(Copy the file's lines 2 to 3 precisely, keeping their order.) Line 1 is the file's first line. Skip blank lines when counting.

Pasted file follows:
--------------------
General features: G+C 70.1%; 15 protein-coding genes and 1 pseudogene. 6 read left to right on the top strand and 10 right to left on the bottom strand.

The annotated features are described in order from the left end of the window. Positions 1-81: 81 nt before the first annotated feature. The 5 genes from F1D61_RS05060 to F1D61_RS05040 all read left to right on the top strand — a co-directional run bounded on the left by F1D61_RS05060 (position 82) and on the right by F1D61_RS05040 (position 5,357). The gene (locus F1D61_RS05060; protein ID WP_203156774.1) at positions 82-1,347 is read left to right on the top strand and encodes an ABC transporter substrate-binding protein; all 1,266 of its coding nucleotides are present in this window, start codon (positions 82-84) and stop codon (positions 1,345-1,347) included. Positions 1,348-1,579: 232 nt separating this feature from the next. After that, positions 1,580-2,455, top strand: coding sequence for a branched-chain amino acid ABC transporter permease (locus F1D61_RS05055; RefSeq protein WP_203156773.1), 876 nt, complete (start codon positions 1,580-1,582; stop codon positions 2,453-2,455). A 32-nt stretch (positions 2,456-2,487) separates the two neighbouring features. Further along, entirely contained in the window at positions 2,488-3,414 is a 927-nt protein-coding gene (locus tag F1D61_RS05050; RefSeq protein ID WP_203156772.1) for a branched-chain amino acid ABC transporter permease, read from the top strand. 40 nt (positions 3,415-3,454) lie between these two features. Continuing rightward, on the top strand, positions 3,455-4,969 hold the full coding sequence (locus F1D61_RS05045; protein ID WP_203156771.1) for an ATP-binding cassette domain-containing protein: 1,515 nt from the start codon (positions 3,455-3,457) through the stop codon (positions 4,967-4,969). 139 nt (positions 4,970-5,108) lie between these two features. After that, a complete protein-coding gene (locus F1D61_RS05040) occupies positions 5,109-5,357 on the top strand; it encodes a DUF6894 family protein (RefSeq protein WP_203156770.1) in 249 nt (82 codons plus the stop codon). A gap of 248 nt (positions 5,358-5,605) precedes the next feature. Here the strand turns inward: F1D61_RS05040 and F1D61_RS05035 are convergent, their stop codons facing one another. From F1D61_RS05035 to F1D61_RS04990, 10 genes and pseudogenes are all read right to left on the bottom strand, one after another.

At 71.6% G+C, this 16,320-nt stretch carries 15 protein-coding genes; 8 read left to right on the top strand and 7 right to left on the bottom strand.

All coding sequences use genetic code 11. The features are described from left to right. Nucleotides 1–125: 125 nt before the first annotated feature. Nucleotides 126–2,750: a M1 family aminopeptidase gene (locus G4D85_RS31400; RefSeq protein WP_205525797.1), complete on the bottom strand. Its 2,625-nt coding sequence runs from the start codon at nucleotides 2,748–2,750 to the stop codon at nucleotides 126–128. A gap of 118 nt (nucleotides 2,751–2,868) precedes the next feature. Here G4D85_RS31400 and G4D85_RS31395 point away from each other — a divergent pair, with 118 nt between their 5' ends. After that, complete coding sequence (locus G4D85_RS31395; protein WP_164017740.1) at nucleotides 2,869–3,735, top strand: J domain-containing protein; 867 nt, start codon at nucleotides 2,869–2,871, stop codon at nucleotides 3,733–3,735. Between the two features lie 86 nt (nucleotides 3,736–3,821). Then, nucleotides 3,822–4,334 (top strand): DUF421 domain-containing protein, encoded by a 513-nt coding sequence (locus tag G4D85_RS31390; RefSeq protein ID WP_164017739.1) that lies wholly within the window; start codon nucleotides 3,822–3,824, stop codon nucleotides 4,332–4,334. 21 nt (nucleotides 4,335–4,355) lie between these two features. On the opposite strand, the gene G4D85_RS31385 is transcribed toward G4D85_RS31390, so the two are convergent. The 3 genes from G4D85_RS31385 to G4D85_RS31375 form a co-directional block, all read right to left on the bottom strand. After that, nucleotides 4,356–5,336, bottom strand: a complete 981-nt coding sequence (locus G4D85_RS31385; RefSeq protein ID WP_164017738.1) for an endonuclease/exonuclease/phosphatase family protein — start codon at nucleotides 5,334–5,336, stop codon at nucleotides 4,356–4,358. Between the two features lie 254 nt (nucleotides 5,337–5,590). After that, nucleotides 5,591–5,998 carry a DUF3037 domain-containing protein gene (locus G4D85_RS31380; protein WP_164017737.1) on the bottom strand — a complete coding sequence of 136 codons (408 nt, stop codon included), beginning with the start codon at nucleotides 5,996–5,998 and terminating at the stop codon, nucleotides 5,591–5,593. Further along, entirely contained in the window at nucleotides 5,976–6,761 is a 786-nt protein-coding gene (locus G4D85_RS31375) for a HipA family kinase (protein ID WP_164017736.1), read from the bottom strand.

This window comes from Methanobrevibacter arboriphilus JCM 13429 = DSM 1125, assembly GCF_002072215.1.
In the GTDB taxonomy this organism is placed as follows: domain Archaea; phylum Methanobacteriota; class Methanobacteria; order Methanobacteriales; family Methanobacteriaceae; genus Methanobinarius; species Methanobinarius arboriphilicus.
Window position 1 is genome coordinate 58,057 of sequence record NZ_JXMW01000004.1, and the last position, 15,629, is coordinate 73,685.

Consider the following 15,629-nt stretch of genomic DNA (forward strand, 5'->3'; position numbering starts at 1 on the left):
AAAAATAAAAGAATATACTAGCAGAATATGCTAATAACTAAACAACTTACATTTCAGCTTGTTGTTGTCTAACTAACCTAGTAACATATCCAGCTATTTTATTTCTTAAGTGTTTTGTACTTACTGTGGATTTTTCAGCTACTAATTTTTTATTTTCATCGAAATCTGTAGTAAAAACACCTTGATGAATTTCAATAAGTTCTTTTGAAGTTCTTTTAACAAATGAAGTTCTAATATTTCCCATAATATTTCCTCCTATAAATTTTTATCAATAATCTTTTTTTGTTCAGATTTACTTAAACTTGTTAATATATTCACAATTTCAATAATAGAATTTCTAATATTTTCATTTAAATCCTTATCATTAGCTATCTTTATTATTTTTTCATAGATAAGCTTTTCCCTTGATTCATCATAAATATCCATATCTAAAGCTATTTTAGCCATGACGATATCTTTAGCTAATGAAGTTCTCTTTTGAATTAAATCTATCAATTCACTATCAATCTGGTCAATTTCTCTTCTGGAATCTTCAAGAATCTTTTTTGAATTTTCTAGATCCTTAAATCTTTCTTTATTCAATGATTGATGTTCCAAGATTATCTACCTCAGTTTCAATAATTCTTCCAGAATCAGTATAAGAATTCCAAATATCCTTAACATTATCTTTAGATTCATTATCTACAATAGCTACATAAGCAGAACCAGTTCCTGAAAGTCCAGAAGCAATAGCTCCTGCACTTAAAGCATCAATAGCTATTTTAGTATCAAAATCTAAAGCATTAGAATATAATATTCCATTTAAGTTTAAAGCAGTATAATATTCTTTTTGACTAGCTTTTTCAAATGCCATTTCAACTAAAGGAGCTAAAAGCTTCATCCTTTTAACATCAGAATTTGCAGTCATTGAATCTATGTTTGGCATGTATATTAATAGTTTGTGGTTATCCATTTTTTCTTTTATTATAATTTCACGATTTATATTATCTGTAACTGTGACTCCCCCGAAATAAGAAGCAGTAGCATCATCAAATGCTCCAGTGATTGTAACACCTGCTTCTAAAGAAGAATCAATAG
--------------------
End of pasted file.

The annotated features are described in order from the left end of the window. Positions 1-81: 81 nt before the first annotated feature. The 5 genes from F1D61_RS05060 to F1D61_RS05040 all read left to right on the top strand — a co-directional run bounded on the left by F1D61_RS05060 (position 82) and on the right by F1D61_RS05040 (position 5,357). The gene (locus F1D61_RS05060; protein ID WP_203156774.1) at positions 82-1,347 is read left to right on the top strand and encodes an ABC transporter substrate-binding protein; all 1,266 of its coding nucleotides are present in this window, start codon (positions 82-84) and stop codon (positions 1,345-1,347) included. Positions 1,348-1,579: 232 nt separating this feature from the next. After that, positions 1,580-2,455, top strand: coding sequence for a branched-chain amino acid ABC transporter permease (locus F1D61_RS05055; RefSeq protein WP_203156773.1), 876 nt, complete (start codon positions 1,580-1,582; stop codon positions 2,453-2,455). A 32-nt stretch (positions 2,456-2,487) separates the two neighbouring features. Further along, entirely contained in the window at positions 2,488-3,414 is a 927-nt protein-coding gene (locus tag F1D61_RS05050; RefSeq protein ID WP_203156772.1) for a branched-chain amino acid ABC transporter permease, read from the top strand. 40 nt (positions 3,415-3,454) lie between these two features. Continuing rightward, on the top strand, positions 3,455-4,969 hold the full coding sequence (locus F1D61_RS05045; protein ID WP_203156771.1) for an ATP-binding cassette domain-containing protein: 1,515 nt from the start codon (positions 3,455-3,457) through the stop codon (positions 4,967-4,969). 139 nt (positions 4,970-5,108) lie between these two features. After that, a complete protein-coding gene (locus F1D61_RS05040) occupies positions 5,109-5,357 on the top strand; it encodes a DUF6894 family protein (RefSeq protein WP_203156770.1) in 249 nt (82 codons plus the stop codon). A gap of 248 nt (positions 5,358-5,605) precedes the next feature. Here the strand turns inward: F1D61_RS05040 and F1D61_RS05035 are convergent, their stop codons facing one another. From F1D61_RS05035 to F1D61_RS04990, 10 genes and pseudogenes are all read right to left on the bottom strand, one after another.

At 71.6% G+C, this 16,320-nt stretch carries 15 protein-coding genes; 8 read left to right on the top strand and 7 right to left on the bottom strand.